Inflation-linked saving certificates soon to protect middle class earnings

Inflation-linked saving certificates soon to protect middle class earnings

The Finance Ministry and the Reserve Bank of India (RBI) are in discussion to launch inflation-indexed saving certificates for retail investors that will protect the savings of the poor and middle-class people from inflation, and offer them an alternative to investment in gold.

These securities will be designed to provide returns in excess of inflation.

“If everything goes alright, the saving certificates may be launched in October-December quarter and will be targeted at the middle-class,” a senior Finance Ministry told Deccan Herald. The government hopes to sell saving certificates worth Rs 15,000 crore in the current financial year.

“The saving certificates will be part of the government’s overall borrowings in FY14,” he added.

The saving certificates will carry marginally higher interest rates than the inflation-indexed bonds.

However, the Finance Ministry is confident that the saving certificates would not add to the government’s interest burdens.

“We could also raise some government securities at lower interest rates and balance additional burden due to saving certificates,” the official added.

Finance Minister P Chidambaram had proposed to launch inflation- indexed bonds (IIBs) as a hedge against rising inflation in the Budget this year targeting the poor and middle-class population. 

The certificates, which are expected to give returns higher than inflation, will work in the following manner: If a person buys the certificate of Rs 1,000 with a 7 per cent coupon rate at maturity, then in case of a simple certificate, he will receive Rs 70 as an interest at the end of the year. But, in case of inflation-linked certificate, if inflation rises to 9 per cent in that year, the interest will be calculated at Rs 1,070 instead of Rs 1,000. The interest of 7 per cent will be paid on the inflation adjusted principle.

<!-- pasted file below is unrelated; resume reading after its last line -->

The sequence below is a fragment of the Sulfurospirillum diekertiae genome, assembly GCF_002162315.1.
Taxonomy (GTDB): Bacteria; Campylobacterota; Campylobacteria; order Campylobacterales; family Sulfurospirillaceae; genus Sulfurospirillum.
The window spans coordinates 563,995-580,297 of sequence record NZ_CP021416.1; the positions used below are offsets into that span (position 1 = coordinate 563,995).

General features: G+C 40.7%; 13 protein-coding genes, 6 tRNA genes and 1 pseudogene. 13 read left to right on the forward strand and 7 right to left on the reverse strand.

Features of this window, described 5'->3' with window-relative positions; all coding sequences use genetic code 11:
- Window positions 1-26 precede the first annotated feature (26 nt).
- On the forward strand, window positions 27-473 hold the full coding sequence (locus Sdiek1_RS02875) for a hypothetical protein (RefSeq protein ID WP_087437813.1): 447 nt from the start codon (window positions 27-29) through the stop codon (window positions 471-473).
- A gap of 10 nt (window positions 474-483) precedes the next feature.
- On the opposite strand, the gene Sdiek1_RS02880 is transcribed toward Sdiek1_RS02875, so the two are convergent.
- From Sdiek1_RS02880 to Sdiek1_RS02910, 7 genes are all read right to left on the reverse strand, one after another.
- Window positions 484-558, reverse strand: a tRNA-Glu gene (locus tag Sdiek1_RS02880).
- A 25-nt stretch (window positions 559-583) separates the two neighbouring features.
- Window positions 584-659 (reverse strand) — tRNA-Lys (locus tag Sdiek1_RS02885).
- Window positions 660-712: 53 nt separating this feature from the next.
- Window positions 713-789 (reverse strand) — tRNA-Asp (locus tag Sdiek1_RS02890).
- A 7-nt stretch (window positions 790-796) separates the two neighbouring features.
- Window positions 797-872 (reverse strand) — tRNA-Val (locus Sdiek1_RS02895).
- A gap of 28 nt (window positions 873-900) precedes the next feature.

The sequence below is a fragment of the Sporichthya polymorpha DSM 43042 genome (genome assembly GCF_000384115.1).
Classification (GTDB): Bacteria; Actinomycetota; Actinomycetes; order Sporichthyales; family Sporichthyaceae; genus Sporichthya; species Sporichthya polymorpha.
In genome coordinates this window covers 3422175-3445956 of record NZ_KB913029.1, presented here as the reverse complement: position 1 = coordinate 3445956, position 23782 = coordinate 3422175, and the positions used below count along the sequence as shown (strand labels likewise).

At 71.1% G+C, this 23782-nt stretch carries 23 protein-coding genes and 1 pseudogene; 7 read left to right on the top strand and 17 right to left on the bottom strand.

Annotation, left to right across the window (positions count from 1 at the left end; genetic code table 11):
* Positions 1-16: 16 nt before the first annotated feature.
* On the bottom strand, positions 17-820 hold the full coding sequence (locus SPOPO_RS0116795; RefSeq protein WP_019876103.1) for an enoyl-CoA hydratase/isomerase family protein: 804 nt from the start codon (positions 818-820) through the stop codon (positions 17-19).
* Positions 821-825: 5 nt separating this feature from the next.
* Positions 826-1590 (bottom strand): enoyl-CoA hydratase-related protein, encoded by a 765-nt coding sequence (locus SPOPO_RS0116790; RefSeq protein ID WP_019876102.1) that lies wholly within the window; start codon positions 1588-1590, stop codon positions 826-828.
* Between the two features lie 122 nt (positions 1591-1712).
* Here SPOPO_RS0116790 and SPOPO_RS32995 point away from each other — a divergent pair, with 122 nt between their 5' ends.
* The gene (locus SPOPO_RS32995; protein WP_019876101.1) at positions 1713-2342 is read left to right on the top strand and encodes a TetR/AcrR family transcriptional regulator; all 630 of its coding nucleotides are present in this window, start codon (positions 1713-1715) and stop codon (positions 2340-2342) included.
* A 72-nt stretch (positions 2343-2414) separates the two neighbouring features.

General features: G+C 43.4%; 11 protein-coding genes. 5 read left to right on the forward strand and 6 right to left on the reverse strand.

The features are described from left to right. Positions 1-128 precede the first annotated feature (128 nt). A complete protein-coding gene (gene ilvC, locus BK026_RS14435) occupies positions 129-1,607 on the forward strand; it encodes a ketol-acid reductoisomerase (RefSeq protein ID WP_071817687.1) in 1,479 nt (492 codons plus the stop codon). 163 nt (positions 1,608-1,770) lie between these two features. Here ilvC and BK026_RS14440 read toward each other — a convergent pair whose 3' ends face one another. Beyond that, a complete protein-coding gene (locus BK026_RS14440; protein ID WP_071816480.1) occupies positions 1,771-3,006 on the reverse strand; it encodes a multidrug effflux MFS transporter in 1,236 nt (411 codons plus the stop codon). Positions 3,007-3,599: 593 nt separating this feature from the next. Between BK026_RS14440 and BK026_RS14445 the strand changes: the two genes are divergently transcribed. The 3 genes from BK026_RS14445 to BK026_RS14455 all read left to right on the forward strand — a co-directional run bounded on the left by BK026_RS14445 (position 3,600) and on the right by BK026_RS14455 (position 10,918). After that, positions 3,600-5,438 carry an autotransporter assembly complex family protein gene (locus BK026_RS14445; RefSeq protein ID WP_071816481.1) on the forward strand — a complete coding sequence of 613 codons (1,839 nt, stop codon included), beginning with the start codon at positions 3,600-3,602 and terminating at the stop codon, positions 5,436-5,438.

The government had launched inflation-linked bonds in June this year, but they were targeted only at retail investors such as pension, insurance and mutual funds. This time around, these will benefit the retail investors.

India had also experimented with such inflation-indexed bonds in 1997, but it did not meet with any success. At that time, only the principal repayments at the time of redemption were indexed to inflation and not the interest payments.

In recent years, higher inflation has resulted in diversion of savings from financial markets to physical assets like gold and property. Analysts said, it was a good idea to launch bonds when people were investing in gold to hedge against inflation and the government wanted to stop that practice as it was putting a burden on its balance of payment.

But concerns also emanated from the fact that there were downside risks for households in case of inflation coming down drastically.

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